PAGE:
Dogwood Trees Relocated From Back Bay to East Boston
The Parks Department learned about the availability of the three trees from longtime community partner Margaret Pokorny, Co-Chair of the Tree Committee of the Garden Club of the Back Bay. The owner of the trees had to do a roof repair and in doing so the rooftop deck and landscaping needed to be removed, including the flowering dogwoods that had been growing in large containers on the roof for approximately 10 years. The Back Bay resident, who asked to remain anonymous, paid not only for the removal but the relocation as well.
“The Forestry Division was thrilled to learn that a Boston resident who had larger diameter, healthy dogwood trees growing on their rooftop deck was interested in donating them to an appropriate location in need of more tree canopy,” explained Todd Mistor, Boston’s Director of Urban Forestry.
Analysis done during the planning process for Boston’s Urban Forest Plan showed that East Boston has the lowest tree canopy coverage of any neighborhood in the city. Thanks to the proximity to the tree's original location in Back Bay and a partnership with the non-profit Tree Eastie, a suitable location was found in East Boston Memorial Park, not far from the East Boston Greenway.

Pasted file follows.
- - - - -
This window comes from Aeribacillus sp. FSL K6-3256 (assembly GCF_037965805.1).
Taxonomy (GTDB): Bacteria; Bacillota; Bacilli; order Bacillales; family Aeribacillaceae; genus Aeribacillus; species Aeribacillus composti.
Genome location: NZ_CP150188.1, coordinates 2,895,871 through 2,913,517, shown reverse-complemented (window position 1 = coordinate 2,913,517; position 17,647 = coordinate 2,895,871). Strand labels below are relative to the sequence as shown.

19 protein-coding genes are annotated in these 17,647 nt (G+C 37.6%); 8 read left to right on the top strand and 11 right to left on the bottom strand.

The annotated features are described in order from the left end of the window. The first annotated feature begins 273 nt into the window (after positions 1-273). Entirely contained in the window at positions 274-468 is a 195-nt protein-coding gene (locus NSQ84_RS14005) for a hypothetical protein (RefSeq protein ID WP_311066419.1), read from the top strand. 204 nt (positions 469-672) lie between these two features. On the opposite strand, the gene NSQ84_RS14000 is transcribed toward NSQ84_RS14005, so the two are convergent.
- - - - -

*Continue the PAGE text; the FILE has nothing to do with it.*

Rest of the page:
“With the help of the donors and their landscape contractor and a network of ‘tree people’ in the city an agreement was easily reached to gratefully accept these trees and put them into one of Boston's most tree-needy neighborhoods,” Mistor noted. “This was a win-win for everyone.”
According to Bill Masterson, Founder and Executive Director of Tree Eastie, after being removed from the Back Bay rooftop by crane and transported to East Boston, the replanting went well and the trees have been watered regularly by Eastie Farm's Climate Corp, an environmental stewardship program of high school students.
“We found the perfect location at Memorial Park in East Boston, adjacent to Logan Airport and along a walking path to the Airport T station,” Masterson noted. “These trees will provide years of noise and air pollution mitigation as well as add beauty, shade, and wildlife habitat to our community. East Boston residents are very grateful to the donor for their generous gift and for making Eastie a bit more greener and cleaner.”
Thanks to the collaborative efforts of the Urban Forestry Division, the Garden Club of the Back Bay, and Tree Eastie the dogwood trees have a new lease on life in East Boston.
“We knew we needed a good location and a good partner,” said Mistor. “It was exciting to watch the trees being lifted off the roof with a crane, but it was even more exciting to see them neatly planted in the new location where thousands of people will pass by them and enjoy the display of flowers each spring for years to come.”